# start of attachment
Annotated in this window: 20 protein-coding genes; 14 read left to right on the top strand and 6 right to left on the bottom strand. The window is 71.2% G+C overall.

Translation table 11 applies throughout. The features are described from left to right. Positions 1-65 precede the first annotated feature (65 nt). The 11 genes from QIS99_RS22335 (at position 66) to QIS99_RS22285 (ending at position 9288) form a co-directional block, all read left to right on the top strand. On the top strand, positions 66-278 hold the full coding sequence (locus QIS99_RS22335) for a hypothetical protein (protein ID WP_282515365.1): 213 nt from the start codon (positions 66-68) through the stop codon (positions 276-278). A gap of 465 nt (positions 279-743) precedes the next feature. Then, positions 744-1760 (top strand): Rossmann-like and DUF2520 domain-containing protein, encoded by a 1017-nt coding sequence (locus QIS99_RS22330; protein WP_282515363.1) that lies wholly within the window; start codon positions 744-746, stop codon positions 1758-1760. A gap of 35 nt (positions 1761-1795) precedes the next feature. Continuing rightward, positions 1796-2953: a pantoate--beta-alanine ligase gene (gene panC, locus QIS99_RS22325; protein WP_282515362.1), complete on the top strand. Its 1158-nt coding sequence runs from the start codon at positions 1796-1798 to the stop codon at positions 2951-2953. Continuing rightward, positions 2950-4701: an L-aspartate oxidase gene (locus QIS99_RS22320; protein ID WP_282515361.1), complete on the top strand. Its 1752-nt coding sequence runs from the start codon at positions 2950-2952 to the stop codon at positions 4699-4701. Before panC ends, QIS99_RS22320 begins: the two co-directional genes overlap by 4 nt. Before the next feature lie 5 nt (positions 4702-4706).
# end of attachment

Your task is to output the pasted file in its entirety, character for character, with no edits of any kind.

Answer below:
Annotated in this window: 20 protein-coding genes; 14 read left to right on the top strand and 6 right to left on the bottom strand. The window is 71.2% G+C overall.

Translation table 11 applies throughout. The features are described from left to right. Positions 1-65 precede the first annotated feature (65 nt). The 11 genes from QIS99_RS22335 (at position 66) to QIS99_RS22285 (ending at position 9288) form a co-directional block, all read left to right on the top strand. On the top strand, positions 66-278 hold the full coding sequence (locus QIS99_RS22335) for a hypothetical protein (protein ID WP_282515365.1): 213 nt from the start codon (positions 66-68) through the stop codon (positions 276-278). A gap of 465 nt (positions 279-743) precedes the next feature. Then, positions 744-1760 (top strand): Rossmann-like and DUF2520 domain-containing protein, encoded by a 1017-nt coding sequence (locus QIS99_RS22330; protein WP_282515363.1) that lies wholly within the window; start codon positions 744-746, stop codon positions 1758-1760. A gap of 35 nt (positions 1761-1795) precedes the next feature. Continuing rightward, positions 1796-2953: a pantoate--beta-alanine ligase gene (gene panC, locus QIS99_RS22325; protein WP_282515362.1), complete on the top strand. Its 1158-nt coding sequence runs from the start codon at positions 1796-1798 to the stop codon at positions 2951-2953. Continuing rightward, positions 2950-4701: an L-aspartate oxidase gene (locus QIS99_RS22320; protein ID WP_282515361.1), complete on the top strand. Its 1752-nt coding sequence runs from the start codon at positions 2950-2952 to the stop codon at positions 4699-4701. Before panC ends, QIS99_RS22320 begins: the two co-directional genes overlap by 4 nt. Before the next feature lie 5 nt (positions 4702-4706).